Debra: What do you want people to take away from Winter of Dreams?
Cheryl: Just as people come in all shapes and sizes and colors, love happens in many shapes and forms as well. We are faced with situations every day, not romantic situations necessarily, but circumstances in which we can recognize love and share kindness. In my Love Inspired books I hope readers recognize God’s limitless love for us.
Debra: What is your favorite quote?
Cheryl: "I do not sit down to work because I am inspired. I become inspired because I sit down to work." - Oscar Hammerstein
Debra: If you could sit down and talk to any author, even one from the past, who it be and why?
Cheryl: There are two authors I’d like to talk with:
LaVyrle Spencer, because, even though I always wanted to write and dabbled at it here and there, her books inspired me to get serious and go for it. She wrote some of my favorite books of all time. Rye Dalton from <em>Twice Loved</em> remains my ultimate hero.
Stephen King, because, well, he’s Stephen King. I’m in awe of his brilliant ability to create characters and scenarios that engage readers on an astonishing level. I know it seems odd for a romance writer, but before I read romance, I read western and horror, and he was my go-to author. When my kids were young we had a pool, and every summer I read The Stand while lying on the deck. I enjoyed both mini-series versions too. I really like his book On Writing, and I’d love to pick his brain.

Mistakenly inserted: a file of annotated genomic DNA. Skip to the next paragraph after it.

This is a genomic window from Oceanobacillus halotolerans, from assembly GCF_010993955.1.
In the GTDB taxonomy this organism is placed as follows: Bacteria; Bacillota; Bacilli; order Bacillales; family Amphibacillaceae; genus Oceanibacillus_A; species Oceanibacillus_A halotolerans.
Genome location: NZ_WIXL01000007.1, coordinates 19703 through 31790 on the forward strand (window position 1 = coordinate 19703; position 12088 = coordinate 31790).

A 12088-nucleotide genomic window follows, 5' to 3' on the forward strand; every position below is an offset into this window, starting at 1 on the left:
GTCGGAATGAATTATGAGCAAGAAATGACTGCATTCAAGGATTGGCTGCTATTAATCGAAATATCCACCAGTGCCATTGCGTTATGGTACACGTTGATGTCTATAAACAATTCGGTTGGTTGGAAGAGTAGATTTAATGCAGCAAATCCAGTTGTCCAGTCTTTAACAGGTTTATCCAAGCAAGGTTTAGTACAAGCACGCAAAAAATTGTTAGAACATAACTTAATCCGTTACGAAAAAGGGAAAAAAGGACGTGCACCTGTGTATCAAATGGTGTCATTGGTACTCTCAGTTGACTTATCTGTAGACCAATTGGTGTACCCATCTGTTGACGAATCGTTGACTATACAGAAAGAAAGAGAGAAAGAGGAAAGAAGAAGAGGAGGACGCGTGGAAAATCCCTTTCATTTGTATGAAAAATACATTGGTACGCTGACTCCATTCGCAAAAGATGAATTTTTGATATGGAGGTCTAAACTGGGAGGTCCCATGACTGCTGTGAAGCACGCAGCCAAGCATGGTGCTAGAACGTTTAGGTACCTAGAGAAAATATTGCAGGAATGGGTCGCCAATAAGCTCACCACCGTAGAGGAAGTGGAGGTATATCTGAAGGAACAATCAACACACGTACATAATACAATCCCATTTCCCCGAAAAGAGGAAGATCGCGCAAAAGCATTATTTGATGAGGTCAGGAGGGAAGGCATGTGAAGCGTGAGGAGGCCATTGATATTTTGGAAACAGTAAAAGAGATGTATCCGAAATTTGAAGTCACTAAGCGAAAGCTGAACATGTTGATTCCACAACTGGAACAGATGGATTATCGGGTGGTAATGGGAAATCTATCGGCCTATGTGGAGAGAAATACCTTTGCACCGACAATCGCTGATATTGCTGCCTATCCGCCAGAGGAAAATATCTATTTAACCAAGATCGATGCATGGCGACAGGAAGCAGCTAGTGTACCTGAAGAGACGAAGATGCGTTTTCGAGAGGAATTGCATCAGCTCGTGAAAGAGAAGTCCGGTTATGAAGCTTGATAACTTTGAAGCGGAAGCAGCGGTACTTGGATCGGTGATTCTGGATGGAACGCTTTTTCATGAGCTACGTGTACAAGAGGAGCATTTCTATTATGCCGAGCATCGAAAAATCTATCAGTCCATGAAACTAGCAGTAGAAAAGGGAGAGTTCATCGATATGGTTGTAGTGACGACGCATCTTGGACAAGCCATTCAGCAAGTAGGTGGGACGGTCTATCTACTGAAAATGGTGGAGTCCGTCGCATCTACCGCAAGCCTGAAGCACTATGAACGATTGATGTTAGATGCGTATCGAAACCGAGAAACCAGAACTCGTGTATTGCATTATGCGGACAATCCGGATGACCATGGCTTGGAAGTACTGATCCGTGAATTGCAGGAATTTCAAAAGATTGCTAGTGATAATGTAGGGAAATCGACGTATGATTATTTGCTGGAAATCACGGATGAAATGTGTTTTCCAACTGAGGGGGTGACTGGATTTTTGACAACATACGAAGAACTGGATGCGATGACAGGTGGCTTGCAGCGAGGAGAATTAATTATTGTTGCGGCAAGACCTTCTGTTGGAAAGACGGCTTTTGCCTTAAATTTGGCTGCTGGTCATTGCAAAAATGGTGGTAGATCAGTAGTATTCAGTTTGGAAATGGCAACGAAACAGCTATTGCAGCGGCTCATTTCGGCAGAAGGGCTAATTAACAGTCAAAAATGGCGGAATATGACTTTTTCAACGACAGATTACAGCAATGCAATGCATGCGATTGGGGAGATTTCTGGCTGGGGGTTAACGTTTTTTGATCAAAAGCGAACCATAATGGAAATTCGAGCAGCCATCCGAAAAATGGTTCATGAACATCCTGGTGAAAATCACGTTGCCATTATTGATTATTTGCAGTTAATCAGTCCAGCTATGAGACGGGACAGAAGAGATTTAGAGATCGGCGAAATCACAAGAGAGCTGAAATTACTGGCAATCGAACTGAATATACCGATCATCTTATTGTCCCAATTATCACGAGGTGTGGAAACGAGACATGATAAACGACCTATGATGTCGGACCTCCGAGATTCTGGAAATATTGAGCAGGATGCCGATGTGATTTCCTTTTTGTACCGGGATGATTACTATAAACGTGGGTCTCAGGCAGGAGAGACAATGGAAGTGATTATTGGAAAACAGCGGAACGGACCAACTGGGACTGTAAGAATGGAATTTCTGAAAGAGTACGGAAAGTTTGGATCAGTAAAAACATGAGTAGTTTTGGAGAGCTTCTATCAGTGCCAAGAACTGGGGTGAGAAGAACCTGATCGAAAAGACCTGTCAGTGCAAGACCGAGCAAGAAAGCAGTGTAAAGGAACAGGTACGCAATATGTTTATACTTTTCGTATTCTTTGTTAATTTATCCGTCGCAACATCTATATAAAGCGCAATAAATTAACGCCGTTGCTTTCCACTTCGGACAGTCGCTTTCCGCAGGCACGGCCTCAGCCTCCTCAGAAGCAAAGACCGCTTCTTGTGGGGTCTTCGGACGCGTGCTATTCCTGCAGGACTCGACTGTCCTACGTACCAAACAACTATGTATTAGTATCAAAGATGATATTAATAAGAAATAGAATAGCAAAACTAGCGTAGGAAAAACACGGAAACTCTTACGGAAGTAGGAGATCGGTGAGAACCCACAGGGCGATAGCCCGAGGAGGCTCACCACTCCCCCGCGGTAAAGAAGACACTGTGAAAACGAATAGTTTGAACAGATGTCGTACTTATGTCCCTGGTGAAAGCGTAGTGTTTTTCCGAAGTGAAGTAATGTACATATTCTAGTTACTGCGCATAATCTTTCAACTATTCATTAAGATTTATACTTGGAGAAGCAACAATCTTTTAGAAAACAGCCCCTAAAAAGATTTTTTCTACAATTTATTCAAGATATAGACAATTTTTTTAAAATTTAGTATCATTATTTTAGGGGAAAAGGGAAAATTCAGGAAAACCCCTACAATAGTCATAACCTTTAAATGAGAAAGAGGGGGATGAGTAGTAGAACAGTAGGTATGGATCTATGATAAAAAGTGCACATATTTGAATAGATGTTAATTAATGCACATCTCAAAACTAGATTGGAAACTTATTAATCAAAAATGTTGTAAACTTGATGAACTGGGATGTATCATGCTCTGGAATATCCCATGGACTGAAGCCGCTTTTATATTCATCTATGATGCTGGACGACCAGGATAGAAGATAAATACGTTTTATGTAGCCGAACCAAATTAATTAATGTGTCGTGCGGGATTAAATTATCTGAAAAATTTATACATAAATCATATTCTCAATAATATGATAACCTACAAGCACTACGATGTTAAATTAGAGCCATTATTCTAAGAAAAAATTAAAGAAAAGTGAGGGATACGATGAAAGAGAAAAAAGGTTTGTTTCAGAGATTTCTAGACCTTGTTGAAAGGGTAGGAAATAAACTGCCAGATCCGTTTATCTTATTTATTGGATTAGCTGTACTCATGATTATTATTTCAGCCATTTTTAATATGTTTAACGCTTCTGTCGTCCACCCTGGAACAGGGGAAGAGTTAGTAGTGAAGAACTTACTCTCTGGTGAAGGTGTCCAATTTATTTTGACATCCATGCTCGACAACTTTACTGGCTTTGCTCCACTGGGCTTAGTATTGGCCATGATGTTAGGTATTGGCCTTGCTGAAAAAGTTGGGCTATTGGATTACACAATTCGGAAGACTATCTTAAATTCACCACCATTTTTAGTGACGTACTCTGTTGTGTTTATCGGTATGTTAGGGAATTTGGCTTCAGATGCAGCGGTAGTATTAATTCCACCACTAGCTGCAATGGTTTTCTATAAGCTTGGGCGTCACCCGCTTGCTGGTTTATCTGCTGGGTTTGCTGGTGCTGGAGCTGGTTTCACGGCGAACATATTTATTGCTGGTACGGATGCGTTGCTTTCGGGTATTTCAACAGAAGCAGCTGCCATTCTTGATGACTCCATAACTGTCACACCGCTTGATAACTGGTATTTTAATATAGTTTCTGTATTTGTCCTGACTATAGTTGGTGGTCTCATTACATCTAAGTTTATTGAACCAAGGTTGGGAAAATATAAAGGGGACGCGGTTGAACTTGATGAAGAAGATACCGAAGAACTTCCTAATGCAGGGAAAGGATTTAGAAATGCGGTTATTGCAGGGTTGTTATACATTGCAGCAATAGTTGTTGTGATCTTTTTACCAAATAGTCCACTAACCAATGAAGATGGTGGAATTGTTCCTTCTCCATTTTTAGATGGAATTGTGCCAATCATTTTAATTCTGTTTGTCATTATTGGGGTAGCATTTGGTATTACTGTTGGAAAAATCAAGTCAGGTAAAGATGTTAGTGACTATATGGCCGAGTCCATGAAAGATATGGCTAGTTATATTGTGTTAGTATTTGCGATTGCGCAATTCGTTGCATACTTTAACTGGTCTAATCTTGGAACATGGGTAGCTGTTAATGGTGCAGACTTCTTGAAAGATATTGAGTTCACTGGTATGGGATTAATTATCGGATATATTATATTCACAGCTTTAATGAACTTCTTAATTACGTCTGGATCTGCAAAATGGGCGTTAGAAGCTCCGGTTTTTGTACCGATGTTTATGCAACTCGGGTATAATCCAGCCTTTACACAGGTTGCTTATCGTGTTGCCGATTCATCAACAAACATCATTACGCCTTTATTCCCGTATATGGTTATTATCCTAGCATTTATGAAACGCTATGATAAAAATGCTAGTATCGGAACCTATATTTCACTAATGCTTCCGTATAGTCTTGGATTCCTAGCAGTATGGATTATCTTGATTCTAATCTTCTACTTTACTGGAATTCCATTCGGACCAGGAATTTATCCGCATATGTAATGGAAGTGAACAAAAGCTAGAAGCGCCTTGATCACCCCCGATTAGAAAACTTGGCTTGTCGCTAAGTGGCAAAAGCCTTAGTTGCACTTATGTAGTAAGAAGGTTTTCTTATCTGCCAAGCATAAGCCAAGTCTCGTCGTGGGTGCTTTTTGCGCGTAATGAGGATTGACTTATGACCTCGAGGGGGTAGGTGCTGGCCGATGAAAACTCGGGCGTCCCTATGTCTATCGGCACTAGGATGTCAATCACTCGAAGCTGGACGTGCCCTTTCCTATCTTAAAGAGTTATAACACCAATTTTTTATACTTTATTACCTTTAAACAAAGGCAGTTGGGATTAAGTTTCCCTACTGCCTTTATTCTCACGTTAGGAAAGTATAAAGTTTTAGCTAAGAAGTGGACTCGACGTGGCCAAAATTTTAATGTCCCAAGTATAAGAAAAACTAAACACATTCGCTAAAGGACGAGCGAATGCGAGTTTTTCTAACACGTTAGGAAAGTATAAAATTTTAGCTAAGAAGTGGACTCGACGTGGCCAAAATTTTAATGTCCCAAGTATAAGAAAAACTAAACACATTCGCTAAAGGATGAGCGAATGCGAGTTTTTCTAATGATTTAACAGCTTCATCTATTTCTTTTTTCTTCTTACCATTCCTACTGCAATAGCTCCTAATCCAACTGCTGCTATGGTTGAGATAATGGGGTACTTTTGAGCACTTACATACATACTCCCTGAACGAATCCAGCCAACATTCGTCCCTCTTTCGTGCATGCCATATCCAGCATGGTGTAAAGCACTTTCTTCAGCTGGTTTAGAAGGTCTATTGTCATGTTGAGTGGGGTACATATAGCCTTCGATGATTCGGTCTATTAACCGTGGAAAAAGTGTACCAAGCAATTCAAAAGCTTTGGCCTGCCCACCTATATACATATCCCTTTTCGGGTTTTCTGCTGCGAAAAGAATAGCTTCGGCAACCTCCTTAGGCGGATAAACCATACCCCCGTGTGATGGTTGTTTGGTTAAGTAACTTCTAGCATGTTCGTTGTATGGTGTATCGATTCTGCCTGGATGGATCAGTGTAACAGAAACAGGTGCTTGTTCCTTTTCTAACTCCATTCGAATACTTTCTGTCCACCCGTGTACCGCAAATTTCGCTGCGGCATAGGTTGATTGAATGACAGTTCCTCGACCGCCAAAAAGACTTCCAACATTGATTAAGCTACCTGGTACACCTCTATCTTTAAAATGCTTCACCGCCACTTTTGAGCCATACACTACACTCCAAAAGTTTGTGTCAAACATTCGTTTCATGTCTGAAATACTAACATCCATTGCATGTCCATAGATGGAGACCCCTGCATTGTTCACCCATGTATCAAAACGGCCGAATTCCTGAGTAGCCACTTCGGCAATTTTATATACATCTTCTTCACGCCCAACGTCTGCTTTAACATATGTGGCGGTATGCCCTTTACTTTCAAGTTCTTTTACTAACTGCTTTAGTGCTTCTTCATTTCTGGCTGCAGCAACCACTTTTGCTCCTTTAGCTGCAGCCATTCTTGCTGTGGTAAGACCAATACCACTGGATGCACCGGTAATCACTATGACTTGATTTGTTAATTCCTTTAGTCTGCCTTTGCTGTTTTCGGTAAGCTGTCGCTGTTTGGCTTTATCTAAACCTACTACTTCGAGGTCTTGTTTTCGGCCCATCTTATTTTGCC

Debra: What does your writing cave look like?
Cheryl: Messy. Papers everywhere. Books all over. I’m known far and wide as a collector and my office reflects that particular gene as much as any room in my house. In my office have a curio full of old and new dolls: Barbies, My Scene, Ginnys, Disneys, Madame Alexanders, and any others I can’t resist.
There are framed writing awards on the few visible walls—most of the wall space is taken up by bookcases. The color of the walls is called Strawberry Pot, it’s a soothing and inspiring teal, my favorite color. I have a comfy rocking chair piled with pillows, a TV on an upper shelf, a counter full of office machines like copiers and printers and two computers. My book covers are thumb tacked to the bulletin boards that back my desk area on three walls, along with pics that readers have sent. I have half a dozen oil lamps, a row of Angel Cheeks, framed photographs of the cutest kids ever, a jeweled tiara and paperweights. A vintage globe that belonged to my grandmothers sits atop one of my cabinets. There are many things I love about my space, and one of them is that it’s sound proof. You can actually hear the difference when you come into the room—the effect created by four walls of books.
Debra: When you are not writing what do you do?
Cheryl: Probably not sleeping, LOL My husband and I like to garden together, so many of our weekends are spent creating arbors and gardens and ponds. We love to shop flea markets and browse antique malls. More often than not you could find me selecting paint, then watching him roll it on or arranging a spot in the house just so. I like to make interesting displays of vintage collections and have so many I have to change them out to enjoy them. I’m a movie junkie, so late at night I watch movies (and take plotting notes—it makes me feel like I’m working). December found me watching every Lifetime and Hallmark Christmas movie there was.
Cheryl: What was your first novel and what do you remember most about it?